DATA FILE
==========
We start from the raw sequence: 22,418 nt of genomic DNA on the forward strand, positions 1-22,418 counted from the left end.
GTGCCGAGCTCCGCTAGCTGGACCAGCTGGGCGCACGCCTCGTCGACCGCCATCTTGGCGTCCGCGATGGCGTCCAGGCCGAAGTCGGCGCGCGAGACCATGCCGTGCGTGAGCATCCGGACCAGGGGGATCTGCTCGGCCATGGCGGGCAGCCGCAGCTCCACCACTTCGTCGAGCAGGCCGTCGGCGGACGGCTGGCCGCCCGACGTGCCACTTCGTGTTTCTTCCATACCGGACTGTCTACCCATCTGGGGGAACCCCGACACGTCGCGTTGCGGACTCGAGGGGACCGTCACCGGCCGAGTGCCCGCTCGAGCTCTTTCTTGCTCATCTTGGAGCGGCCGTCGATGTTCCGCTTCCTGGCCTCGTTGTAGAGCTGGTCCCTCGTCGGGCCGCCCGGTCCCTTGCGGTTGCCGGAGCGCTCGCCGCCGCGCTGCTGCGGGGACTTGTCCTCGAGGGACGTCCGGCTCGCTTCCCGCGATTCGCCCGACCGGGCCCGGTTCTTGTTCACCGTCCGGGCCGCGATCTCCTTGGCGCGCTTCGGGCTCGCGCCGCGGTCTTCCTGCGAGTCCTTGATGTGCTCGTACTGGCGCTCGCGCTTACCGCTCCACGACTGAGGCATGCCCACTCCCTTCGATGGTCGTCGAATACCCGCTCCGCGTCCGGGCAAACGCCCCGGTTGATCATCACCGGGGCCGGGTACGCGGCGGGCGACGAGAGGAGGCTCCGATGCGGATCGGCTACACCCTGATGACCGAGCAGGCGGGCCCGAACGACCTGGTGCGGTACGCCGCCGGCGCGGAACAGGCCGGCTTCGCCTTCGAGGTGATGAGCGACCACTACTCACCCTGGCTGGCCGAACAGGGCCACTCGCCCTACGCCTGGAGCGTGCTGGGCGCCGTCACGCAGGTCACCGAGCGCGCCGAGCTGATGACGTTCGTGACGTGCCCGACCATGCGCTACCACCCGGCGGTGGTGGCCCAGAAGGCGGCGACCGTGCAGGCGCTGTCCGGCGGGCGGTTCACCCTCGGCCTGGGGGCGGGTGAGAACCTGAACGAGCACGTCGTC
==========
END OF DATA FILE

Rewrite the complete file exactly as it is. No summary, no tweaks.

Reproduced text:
We start from the raw sequence: 22,418 nt of genomic DNA on the forward strand, positions 1-22,418 counted from the left end.
GTGCCGAGCTCCGCTAGCTGGACCAGCTGGGCGCACGCCTCGTCGACCGCCATCTTGGCGTCCGCGATGGCGTCCAGGCCGAAGTCGGCGCGCGAGACCATGCCGTGCGTGAGCATCCGGACCAGGGGGATCTGCTCGGCCATGGCGGGCAGCCGCAGCTCCACCACTTCGTCGAGCAGGCCGTCGGCGGACGGCTGGCCGCCCGACGTGCCACTTCGTGTTTCTTCCATACCGGACTGTCTACCCATCTGGGGGAACCCCGACACGTCGCGTTGCGGACTCGAGGGGACCGTCACCGGCCGAGTGCCCGCTCGAGCTCTTTCTTGCTCATCTTGGAGCGGCCGTCGATGTTCCGCTTCCTGGCCTCGTTGTAGAGCTGGTCCCTCGTCGGGCCGCCCGGTCCCTTGCGGTTGCCGGAGCGCTCGCCGCCGCGCTGCTGCGGGGACTTGTCCTCGAGGGACGTCCGGCTCGCTTCCCGCGATTCGCCCGACCGGGCCCGGTTCTTGTTCACCGTCCGGGCCGCGATCTCCTTGGCGCGCTTCGGGCTCGCGCCGCGGTCTTCCTGCGAGTCCTTGATGTGCTCGTACTGGCGCTCGCGCTTACCGCTCCACGACTGAGGCATGCCCACTCCCTTCGATGGTCGTCGAATACCCGCTCCGCGTCCGGGCAAACGCCCCGGTTGATCATCACCGGGGCCGGGTACGCGGCGGGCGACGAGAGGAGGCTCCGATGCGGATCGGCTACACCCTGATGACCGAGCAGGCGGGCCCGAACGACCTGGTGCGGTACGCCGCCGGCGCGGAACAGGCCGGCTTCGCCTTCGAGGTGATGAGCGACCACTACTCACCCTGGCTGGCCGAACAGGGCCACTCGCCCTACGCCTGGAGCGTGCTGGGCGCCGTCACGCAGGTCACCGAGCGCGCCGAGCTGATGACGTTCGTGACGTGCCCGACCATGCGCTACCACCCGGCGGTGGTGGCCCAGAAGGCGGCGACCGTGCAGGCGCTGTCCGGCGGGCGGTTCACCCTCGGCCTGGGGGCGGGTGAGAACCTGAACGAGCACGTCGTC